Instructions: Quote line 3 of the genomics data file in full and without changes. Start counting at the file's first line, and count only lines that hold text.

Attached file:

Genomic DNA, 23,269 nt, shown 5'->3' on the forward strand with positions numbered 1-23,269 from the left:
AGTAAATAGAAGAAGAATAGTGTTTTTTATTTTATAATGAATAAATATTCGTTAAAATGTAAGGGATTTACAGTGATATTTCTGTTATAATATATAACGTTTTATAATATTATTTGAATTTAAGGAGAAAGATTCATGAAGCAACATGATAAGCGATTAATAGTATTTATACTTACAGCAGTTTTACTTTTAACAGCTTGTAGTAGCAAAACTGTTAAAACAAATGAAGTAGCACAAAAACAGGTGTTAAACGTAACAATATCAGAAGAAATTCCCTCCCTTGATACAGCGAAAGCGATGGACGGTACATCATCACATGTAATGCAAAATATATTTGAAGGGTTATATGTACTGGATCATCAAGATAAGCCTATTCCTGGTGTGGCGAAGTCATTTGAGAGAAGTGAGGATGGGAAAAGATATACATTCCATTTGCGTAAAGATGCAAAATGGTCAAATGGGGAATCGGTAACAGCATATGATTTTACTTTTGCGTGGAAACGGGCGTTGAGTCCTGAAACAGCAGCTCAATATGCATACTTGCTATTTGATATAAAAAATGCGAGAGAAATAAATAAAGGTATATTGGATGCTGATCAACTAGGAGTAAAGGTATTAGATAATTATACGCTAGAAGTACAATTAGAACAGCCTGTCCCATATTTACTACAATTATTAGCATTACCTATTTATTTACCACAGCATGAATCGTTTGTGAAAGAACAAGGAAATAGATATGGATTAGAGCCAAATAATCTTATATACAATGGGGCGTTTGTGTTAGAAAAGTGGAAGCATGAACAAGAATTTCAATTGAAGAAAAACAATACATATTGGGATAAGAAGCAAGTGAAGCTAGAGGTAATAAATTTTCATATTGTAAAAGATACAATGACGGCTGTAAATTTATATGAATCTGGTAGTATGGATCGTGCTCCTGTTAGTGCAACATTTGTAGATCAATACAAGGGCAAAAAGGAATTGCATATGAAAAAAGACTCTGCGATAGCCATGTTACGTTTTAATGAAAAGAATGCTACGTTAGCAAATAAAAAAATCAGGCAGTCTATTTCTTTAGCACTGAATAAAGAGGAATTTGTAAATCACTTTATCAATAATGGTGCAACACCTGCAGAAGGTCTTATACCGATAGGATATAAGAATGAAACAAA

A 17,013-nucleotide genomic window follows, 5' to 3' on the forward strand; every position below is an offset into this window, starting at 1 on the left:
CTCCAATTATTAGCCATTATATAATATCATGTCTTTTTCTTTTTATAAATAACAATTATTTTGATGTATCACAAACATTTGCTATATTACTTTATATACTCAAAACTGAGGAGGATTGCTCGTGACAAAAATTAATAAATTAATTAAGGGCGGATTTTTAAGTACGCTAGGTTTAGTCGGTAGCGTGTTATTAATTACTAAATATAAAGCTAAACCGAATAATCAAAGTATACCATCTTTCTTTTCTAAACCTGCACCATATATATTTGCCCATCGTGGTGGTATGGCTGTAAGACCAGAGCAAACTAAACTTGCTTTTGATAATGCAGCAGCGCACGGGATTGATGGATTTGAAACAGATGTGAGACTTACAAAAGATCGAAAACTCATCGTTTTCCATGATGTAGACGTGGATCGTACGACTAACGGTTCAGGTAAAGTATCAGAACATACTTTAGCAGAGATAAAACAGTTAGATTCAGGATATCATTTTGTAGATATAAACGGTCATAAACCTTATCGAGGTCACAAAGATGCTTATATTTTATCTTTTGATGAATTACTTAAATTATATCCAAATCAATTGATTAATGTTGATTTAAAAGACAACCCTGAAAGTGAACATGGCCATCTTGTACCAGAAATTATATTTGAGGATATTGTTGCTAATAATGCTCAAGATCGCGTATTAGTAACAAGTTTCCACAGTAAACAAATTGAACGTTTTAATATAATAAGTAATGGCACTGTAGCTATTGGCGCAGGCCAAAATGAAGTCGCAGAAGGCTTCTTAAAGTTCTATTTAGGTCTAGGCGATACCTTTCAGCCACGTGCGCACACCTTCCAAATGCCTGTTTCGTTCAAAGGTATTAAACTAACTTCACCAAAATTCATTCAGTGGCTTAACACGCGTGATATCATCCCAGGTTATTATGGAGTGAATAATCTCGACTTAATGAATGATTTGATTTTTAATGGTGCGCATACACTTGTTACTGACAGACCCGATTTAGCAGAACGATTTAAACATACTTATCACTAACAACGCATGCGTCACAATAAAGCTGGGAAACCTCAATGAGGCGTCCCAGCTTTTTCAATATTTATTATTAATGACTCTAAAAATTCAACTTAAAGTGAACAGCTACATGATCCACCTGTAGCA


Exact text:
A 17,013-nucleotide genomic window follows, 5' to 3' on the forward strand; every position below is an offset into this window, starting at 1 on the left: